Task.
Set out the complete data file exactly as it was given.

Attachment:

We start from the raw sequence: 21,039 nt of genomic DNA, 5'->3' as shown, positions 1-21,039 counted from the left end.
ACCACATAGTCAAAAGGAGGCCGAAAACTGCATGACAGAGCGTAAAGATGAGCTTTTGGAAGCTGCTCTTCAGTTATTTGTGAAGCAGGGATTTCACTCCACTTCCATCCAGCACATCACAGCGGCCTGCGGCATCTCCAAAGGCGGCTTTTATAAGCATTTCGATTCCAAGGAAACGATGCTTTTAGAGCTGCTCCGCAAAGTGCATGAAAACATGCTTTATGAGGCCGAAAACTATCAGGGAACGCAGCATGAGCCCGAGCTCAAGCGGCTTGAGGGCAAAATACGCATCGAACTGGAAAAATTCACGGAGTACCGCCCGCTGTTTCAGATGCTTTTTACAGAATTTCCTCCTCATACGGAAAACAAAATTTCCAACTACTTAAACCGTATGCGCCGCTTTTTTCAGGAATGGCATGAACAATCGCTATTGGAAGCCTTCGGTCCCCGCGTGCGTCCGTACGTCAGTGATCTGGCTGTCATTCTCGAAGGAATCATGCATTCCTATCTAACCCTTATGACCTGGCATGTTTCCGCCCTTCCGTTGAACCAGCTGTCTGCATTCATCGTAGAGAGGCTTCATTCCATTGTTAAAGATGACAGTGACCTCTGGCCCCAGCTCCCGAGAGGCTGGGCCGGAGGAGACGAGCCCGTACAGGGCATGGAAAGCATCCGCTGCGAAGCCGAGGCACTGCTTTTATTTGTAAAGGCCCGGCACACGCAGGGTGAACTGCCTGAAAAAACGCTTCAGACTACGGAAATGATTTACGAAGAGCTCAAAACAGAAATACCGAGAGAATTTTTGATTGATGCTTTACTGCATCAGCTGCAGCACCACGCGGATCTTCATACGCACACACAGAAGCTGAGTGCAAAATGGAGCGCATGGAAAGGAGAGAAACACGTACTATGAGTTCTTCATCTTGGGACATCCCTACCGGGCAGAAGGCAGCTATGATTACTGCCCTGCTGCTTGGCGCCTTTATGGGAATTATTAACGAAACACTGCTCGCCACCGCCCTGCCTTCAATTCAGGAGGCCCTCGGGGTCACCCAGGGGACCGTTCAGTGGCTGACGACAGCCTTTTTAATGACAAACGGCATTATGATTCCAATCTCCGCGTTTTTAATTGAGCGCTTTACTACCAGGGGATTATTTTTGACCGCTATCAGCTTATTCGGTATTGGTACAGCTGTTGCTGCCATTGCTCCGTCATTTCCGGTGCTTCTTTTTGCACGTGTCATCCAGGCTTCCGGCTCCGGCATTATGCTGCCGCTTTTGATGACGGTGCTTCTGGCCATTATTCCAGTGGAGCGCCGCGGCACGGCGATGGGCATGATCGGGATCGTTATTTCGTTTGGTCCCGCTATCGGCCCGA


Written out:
We start from the raw sequence: 21,039 nt of genomic DNA, 5'->3' as shown, positions 1-21,039 counted from the left end.
ACCACATAGTCAAAAGGAGGCCGAAAACTGCATGACAGAGCGTAAAGATGAGCTTTTGGAAGCTGCTCTTCAGTTATTTGTGAAGCAGGGATTTCACTCCACTTCCATCCAGCACATCACAGCGGCCTGCGGCATCTCCAAAGGCGGCTTTTATAAGCATTTCGATTCCAAGGAAACGATGCTTTTAGAGCTGCTCCGCAAAGTGCATGAAAACATGCTTTATGAGGCCGAAAACTATCAGGGAACGCAGCATGAGCCCGAGCTCAAGCGGCTTGAGGGCAAAATACGCATCGAACTGGAAAAATTCACGGAGTACCGCCCGCTGTTTCAGATGCTTTTTACAGAATTTCCTCCTCATACGGAAAACAAAATTTCCAACTACTTAAACCGTATGCGCCGCTTTTTTCAGGAATGGCATGAACAATCGCTATTGGAAGCCTTCGGTCCCCGCGTGCGTCCGTACGTCAGTGATCTGGCTGTCATTCTCGAAGGAATCATGCATTCCTATCTAACCCTTATGACCTGGCATGTTTCCGCCCTTCCGTTGAACCAGCTGTCTGCATTCATCGTAGAGAGGCTTCATTCCATTGTTAAAGATGACAGTGACCTCTGGCCCCAGCTCCCGAGAGGCTGGGCCGGAGGAGACGAGCCCGTACAGGGCATGGAAAGCATCCGCTGCGAAGCCGAGGCACTGCTTTTATTTGTAAAGGCCCGGCACACGCAGGGTGAACTGCCTGAAAAAACGCTTCAGACTACGGAAATGATTTACGAAGAGCTCAAAACAGAAATACCGAGAGAATTTTTGATTGATGCTTTACTGCATCAGCTGCAGCACCACGCGGATCTTCATACGCACACACAGAAGCTGAGTGCAAAATGGAGCGCATGGAAAGGAGAGAAACACGTACTATGAGTTCTTCATCTTGGGACATCCCTACCGGGCAGAAGGCAGCTATGATTACTGCCCTGCTGCTTGGCGCCTTTATGGGAATTATTAACGAAACACTGCTCGCCACCGCCCTGCCTTCAATTCAGGAGGCCCTCGGGGTCACCCAGGGGACCGTTCAGTGGCTGACGACAGCCTTTTTAATGACAAACGGCATTATGATTCCAATCTCCGCGTTTTTAATTGAGCGCTTTACTACCAGGGGATTATTTTTGACCGCTATCAGCTTATTCGGTATTGGTACAGCTGTTGCTGCCATTGCTCCGTCATTTCCGGTGCTTCTTTTTGCACGTGTCATCCAGGCTTCCGGCTCCGGCATTATGCTGCCGCTTTTGATGACGGTGCTTCTGGCCATTATTCCAGTGGAGCGCCGCGGCACGGCGATGGGCATGATCGGGATCGTTATTTCGTTTGGTCCCGCTATCGGCCCGA